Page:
Archaeologists have uncovered the exceptionally well-preserved remains of an Iron Age village that grew into a bustling ancient Roman trading town — an archaeological gem with more than 300 Roman coins, glass vessels and water wells — in what is now the district of South Northamptonshire, England in the United Kingdom.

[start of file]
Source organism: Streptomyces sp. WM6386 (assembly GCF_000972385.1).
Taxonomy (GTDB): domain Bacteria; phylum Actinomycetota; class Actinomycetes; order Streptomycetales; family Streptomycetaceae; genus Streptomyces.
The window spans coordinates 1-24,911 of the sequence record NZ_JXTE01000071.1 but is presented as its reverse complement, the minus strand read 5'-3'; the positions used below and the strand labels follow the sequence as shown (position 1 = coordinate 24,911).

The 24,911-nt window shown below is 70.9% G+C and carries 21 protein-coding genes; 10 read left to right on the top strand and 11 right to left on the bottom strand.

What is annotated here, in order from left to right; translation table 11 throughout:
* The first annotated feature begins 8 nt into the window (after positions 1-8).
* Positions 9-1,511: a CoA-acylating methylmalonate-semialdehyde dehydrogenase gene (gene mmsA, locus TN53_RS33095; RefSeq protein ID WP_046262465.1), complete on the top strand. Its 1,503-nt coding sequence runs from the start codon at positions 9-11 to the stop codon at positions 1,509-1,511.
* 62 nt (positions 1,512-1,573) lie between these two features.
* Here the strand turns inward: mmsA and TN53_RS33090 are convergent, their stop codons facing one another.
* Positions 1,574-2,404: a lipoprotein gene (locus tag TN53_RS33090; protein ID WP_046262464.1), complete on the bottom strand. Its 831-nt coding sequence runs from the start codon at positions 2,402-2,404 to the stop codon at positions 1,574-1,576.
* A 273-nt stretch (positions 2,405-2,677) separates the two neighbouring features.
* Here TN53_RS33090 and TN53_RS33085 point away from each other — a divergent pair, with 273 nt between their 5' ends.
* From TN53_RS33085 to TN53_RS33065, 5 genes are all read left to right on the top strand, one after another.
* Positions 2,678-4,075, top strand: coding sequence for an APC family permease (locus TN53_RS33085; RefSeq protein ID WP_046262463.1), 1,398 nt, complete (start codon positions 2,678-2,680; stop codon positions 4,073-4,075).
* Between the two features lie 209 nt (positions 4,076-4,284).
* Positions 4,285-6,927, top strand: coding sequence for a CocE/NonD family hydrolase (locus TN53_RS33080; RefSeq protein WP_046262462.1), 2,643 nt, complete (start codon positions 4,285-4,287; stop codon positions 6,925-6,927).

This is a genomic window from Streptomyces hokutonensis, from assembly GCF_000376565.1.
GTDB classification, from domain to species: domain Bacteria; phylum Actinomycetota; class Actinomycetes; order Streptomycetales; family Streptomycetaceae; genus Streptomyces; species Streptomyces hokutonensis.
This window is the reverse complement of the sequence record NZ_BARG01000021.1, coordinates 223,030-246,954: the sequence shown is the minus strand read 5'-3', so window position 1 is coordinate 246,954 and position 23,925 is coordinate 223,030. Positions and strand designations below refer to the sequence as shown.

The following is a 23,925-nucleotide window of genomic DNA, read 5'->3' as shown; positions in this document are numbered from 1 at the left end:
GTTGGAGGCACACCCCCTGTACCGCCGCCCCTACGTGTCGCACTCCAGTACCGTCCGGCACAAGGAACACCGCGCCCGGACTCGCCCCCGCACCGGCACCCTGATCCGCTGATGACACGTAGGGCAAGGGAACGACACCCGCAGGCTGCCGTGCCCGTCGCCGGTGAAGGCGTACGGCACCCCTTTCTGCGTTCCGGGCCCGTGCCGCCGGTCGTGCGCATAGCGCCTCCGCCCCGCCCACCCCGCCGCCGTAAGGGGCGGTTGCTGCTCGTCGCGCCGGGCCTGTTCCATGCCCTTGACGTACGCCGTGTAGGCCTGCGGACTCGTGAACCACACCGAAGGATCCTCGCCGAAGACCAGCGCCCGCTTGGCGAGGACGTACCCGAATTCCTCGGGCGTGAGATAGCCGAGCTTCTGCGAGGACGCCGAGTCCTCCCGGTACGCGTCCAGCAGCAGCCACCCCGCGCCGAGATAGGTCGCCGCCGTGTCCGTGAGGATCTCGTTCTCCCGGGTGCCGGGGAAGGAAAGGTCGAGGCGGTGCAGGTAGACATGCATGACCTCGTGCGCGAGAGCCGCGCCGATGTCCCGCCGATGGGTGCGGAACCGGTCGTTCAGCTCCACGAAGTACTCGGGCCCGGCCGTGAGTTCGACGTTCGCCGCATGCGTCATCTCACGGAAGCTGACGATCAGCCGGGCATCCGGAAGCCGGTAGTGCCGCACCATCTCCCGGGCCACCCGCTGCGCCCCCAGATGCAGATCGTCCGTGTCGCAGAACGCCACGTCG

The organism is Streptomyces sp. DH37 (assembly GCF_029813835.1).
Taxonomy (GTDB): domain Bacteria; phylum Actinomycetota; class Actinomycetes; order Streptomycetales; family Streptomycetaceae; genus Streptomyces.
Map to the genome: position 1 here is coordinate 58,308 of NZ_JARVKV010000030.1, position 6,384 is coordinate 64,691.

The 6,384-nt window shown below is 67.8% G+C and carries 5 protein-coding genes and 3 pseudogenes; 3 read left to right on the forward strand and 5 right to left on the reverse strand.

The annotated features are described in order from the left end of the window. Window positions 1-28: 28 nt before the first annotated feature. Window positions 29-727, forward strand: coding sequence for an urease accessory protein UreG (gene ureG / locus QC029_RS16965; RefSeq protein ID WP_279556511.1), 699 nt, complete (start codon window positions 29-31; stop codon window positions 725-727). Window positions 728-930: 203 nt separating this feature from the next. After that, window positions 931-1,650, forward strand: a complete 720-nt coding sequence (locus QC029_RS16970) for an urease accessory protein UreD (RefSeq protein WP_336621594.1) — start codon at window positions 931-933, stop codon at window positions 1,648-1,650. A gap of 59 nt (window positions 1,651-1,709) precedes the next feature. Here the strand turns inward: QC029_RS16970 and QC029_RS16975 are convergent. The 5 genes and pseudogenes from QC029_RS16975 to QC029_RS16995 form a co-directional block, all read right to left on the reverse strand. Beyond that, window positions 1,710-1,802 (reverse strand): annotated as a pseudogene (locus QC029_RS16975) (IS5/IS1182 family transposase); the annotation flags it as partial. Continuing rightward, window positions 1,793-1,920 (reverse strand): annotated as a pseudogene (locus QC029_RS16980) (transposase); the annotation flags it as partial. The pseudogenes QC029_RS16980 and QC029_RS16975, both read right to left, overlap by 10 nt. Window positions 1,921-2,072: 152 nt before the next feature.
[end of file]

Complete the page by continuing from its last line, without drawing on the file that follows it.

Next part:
The ancient hotspot — known as Blackgrounds for its black soil — has an abundance of ancient artifacts and structures spanning different time periods, including depictions of deities and Roman game pieces, according to about 80 archaeologists from the Museum of London Archaeology (MOLA) Headland Infrastructure, who spent the past year excavating the site ahead of the construction of HS2, a new high speed railway.


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